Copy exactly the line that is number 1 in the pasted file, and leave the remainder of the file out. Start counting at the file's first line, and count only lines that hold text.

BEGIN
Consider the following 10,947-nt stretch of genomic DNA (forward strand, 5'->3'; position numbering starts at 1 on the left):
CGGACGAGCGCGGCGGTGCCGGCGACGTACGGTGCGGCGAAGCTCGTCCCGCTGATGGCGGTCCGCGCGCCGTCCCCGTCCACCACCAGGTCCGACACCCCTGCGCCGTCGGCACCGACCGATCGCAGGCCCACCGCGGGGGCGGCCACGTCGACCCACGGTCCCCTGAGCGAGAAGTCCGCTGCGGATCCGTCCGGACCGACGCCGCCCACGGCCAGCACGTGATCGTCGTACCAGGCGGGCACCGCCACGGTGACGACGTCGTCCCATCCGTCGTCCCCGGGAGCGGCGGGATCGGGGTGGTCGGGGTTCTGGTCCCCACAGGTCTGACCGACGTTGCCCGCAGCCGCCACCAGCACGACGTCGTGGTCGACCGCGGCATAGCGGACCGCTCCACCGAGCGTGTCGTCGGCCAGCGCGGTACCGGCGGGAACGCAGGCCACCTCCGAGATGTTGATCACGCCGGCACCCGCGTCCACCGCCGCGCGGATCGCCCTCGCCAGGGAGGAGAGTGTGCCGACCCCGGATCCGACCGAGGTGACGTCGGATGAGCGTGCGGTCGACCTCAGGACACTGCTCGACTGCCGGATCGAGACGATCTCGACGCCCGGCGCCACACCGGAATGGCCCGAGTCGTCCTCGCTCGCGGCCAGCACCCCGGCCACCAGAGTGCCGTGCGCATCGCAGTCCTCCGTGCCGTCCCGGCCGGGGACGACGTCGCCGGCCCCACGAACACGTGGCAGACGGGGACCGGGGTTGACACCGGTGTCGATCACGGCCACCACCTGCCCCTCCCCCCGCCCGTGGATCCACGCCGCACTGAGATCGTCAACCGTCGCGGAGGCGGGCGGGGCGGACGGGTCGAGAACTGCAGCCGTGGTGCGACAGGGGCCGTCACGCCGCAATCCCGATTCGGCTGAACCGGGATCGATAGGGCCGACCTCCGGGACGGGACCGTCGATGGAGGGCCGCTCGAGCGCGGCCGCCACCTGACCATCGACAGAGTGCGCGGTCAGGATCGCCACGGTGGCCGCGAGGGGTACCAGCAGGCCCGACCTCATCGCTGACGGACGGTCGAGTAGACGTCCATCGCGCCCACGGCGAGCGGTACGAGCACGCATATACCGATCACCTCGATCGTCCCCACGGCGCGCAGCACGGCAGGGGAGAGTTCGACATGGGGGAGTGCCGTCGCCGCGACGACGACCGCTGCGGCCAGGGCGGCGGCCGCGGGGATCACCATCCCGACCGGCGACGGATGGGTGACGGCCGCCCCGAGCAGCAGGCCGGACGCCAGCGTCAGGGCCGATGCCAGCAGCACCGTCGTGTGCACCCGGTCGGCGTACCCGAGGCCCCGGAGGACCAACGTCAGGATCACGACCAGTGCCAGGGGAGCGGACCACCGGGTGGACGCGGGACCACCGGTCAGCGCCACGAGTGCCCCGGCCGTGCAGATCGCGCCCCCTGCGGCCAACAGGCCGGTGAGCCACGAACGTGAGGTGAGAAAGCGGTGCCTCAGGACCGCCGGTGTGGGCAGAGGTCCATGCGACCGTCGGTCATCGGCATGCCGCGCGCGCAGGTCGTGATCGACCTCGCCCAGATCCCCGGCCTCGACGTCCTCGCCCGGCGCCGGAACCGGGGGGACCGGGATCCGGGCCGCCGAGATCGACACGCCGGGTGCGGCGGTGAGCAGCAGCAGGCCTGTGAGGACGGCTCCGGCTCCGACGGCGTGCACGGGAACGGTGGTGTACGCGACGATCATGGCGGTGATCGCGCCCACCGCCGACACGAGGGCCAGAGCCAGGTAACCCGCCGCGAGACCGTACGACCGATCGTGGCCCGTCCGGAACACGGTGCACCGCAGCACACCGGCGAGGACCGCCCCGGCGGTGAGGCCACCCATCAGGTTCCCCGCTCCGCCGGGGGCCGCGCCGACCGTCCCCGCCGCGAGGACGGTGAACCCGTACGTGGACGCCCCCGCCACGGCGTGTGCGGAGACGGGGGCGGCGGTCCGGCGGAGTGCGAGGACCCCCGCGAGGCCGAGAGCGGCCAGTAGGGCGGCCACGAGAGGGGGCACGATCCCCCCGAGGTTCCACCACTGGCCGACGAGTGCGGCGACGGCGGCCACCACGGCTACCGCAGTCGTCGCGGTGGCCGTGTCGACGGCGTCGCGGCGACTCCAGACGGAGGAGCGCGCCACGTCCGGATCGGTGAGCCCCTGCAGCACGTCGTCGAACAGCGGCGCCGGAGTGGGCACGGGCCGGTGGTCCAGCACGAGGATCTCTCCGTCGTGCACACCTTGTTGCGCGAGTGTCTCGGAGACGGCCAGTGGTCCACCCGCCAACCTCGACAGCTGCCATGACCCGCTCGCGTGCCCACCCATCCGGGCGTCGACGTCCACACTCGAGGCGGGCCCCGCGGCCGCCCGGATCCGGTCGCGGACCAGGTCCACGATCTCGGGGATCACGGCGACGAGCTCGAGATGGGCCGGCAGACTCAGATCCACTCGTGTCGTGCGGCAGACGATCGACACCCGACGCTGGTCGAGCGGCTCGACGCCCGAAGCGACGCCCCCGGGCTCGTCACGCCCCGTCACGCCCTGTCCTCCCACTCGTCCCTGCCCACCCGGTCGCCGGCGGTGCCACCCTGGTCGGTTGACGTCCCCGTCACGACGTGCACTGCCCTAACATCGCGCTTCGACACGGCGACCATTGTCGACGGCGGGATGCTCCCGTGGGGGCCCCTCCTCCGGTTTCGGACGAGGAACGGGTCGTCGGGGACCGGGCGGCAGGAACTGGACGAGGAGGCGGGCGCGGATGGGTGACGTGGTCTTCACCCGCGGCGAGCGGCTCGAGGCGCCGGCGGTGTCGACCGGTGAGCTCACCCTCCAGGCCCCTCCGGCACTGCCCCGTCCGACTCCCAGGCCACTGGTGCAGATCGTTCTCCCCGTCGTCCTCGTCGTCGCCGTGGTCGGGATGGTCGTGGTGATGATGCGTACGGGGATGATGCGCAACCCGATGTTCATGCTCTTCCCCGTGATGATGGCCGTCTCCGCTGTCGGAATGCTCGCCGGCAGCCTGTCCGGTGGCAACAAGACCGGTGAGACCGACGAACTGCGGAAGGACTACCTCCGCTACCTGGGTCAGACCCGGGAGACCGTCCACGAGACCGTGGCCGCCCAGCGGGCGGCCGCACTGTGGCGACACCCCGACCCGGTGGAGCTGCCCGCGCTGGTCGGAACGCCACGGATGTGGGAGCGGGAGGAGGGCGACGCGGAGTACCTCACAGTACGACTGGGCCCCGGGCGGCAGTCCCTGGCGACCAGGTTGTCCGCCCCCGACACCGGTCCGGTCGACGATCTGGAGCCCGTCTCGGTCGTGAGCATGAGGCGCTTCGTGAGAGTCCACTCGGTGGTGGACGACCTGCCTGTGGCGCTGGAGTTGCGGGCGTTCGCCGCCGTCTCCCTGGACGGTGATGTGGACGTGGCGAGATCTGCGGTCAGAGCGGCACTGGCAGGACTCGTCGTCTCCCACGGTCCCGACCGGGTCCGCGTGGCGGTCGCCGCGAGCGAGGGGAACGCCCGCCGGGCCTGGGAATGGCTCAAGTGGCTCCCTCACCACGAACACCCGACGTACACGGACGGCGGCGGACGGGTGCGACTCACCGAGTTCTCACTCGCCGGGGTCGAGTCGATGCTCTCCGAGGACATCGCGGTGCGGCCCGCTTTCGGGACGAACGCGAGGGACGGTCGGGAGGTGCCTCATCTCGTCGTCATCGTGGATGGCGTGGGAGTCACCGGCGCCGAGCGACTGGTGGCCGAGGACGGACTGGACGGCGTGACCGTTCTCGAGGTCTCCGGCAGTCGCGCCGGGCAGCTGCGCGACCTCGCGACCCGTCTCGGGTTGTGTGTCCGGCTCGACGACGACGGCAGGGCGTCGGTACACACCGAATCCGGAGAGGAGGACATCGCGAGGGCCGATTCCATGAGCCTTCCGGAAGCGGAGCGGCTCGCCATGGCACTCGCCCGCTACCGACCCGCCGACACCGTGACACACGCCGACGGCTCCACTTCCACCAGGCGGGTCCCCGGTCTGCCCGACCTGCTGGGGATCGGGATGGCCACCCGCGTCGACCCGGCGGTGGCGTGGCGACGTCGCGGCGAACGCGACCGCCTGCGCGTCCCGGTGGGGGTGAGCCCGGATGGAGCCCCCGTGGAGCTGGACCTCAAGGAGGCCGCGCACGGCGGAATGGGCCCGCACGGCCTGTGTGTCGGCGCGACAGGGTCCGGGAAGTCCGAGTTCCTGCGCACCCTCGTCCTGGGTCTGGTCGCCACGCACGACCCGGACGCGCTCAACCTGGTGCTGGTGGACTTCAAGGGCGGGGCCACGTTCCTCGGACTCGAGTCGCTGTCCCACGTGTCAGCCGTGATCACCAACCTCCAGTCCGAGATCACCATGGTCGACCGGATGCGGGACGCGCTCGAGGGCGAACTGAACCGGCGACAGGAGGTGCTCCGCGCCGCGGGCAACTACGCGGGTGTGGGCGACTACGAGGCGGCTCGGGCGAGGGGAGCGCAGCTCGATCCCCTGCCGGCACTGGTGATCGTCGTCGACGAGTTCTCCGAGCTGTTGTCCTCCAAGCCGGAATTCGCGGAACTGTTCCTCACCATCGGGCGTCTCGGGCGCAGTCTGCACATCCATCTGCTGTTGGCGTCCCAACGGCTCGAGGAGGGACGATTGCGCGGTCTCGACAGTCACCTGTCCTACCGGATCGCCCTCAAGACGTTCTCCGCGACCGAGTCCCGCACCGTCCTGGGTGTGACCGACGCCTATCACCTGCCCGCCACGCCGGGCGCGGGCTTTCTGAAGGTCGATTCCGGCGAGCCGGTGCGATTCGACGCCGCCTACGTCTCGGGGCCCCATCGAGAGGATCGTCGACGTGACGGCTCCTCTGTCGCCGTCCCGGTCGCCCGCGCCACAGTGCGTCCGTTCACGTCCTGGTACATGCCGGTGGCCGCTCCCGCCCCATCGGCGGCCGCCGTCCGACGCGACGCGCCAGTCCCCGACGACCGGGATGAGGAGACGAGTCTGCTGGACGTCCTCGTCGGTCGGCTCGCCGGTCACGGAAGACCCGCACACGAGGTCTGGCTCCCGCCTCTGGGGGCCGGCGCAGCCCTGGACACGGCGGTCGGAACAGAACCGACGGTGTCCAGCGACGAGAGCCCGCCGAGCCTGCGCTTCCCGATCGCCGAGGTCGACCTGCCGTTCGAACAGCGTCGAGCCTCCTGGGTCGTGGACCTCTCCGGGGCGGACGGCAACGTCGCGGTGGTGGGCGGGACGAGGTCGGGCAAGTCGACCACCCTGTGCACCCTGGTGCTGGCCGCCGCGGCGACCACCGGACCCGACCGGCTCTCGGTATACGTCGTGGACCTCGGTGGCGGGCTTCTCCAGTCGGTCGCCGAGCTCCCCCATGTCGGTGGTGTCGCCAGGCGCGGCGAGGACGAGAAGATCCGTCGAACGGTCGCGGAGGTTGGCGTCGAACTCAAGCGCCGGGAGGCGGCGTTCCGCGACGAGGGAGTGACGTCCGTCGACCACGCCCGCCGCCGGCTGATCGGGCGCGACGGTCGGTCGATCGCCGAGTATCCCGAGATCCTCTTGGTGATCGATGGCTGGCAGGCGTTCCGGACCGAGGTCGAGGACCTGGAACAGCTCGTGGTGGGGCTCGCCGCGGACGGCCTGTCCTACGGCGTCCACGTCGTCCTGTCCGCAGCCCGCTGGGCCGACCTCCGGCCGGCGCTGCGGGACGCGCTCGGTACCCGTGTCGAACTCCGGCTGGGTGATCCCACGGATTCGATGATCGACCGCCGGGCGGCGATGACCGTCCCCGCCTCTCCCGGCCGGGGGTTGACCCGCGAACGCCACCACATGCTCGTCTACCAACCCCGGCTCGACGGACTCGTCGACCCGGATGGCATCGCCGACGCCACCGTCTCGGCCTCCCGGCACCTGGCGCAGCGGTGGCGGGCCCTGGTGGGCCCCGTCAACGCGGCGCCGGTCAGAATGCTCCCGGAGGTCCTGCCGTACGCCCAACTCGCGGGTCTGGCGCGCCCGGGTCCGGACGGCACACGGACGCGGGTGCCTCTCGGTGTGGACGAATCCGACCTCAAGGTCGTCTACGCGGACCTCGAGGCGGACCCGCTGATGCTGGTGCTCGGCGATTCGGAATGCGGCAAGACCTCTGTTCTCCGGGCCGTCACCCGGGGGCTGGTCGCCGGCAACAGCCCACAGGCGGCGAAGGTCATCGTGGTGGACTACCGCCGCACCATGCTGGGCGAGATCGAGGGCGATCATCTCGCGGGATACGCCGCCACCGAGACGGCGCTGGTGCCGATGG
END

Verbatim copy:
Consider the following 10,947-nt stretch of genomic DNA (forward strand, 5'->3'; position numbering starts at 1 on the left):